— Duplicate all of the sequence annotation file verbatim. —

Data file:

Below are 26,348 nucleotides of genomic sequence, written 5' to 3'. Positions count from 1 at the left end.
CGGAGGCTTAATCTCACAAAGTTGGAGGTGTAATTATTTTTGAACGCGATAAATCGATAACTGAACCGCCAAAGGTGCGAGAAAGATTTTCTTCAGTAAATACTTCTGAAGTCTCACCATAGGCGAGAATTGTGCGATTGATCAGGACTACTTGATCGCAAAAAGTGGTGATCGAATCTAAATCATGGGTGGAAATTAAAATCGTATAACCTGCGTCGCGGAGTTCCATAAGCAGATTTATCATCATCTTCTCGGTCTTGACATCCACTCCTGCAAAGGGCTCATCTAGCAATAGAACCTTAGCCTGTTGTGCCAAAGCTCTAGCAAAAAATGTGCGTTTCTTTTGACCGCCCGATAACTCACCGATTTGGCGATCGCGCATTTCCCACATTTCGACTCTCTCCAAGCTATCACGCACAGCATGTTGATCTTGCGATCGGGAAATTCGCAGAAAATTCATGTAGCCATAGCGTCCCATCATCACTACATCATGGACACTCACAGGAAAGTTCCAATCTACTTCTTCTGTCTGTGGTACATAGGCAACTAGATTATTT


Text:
Below are 26,348 nucleotides of genomic sequence, written 5' to 3'. Positions count from 1 at the left end.
CGGAGGCTTAATCTCACAAAGTTGGAGGTGTAATTATTTTTGAACGCGATAAATCGATAACTGAACCGCCAAAGGTGCGAGAAAGATTTTCTTCAGTAAATACTTCTGAAGTCTCACCATAGGCGAGAATTGTGCGATTGATCAGGACTACTTGATCGCAAAAAGTGGTGATCGAATCTAAATCATGGGTGGAAATTAAAATCGTATAACCTGCGTCGCGGAGTTCCATAAGCAGATTTATCATCATCTTCTCGGTCTTGACATCCACTCCTGCAAAGGGCTCATCTAGCAATAGAACCTTAGCCTGTTGTGCCAAAGCTCTAGCAAAAAATGTGCGTTTCTTTTGACCGCCCGATAACTCACCGATTTGGCGATCGCGCATTTCCCACATTTCGACTCTCTCCAAGCTATCACGCACAGCATGTTGATCTTGCGATCGGGAAATTCGCAGAAAATTCATGTAGCCATAGCGTCCCATCATCACTACATCATGGACACTCACAGGAAAGTTCCAATCTACTTCTTCTGTCTGTGGTACATAGGCAACTAGATTATTT